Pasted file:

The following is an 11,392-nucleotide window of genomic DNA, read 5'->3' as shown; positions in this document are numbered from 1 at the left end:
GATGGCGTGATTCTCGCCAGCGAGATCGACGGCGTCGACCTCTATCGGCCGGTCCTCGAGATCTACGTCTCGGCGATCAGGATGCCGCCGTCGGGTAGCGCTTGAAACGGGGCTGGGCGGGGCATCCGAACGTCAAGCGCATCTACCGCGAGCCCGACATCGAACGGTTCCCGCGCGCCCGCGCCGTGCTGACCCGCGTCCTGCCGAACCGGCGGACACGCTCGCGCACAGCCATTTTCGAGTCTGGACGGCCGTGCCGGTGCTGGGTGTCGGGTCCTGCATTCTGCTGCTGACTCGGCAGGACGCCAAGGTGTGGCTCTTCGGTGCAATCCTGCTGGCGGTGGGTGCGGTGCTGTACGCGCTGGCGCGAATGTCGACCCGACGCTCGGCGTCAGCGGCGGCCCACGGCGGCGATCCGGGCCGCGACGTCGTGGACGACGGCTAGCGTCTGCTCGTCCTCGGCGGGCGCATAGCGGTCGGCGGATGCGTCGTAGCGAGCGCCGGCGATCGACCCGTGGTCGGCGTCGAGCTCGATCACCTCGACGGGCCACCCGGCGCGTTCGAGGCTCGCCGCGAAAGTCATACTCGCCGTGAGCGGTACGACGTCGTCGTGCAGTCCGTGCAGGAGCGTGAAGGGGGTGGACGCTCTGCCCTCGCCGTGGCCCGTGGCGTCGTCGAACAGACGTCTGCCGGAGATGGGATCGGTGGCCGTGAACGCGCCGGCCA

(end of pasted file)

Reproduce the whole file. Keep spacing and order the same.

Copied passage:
The following is an 11,392-nucleotide window of genomic DNA, read 5'->3' as shown; positions in this document are numbered from 1 at the left end:
GATGGCGTGATTCTCGCCAGCGAGATCGACGGCGTCGACCTCTATCGGCCGGTCCTCGAGATCTACGTCTCGGCGATCAGGATGCCGCCGTCGGGTAGCGCTTGAAACGGGGCTGGGCGGGGCATCCGAACGTCAAGCGCATCTACCGCGAGCCCGACATCGAACGGTTCCCGCGCGCCCGCGCCGTGCTGACCCGCGTCCTGCCGAACCGGCGGACACGCTCGCGCACAGCCATTTTCGAGTCTGGACGGCCGTGCCGGTGCTGGGTGTCGGGTCCTGCATTCTGCTGCTGACTCGGCAGGACGCCAAGGTGTGGCTCTTCGGTGCAATCCTGCTGGCGGTGGGTGCGGTGCTGTACGCGCTGGCGCGAATGTCGACCCGACGCTCGGCGTCAGCGGCGGCCCACGGCGGCGATCCGGGCCGCGACGTCGTGGACGACGGCTAGCGTCTGCTCGTCCTCGGCGGGCGCATAGCGGTCGGCGGATGCGTCGTAGCGAGCGCCGGCGATCGACCCGTGGTCGGCGTCGAGCTCGATCACCTCGACGGGCCACCCGGCGCGTTCGAGGCTCGCCGCGAAAGTCATACTCGCCGTGAGCGGTACGACGTCGTCGTGCAGTCCGTGCAGGAGCGTGAAGGGGGTGGACGCTCTGCCCTCGCCGTGGCCCGTGGCGTCGTCGAACAGACGTCTGCCGGAGATGGGATCGGTGGCCGTGAACGCGCCGGCCA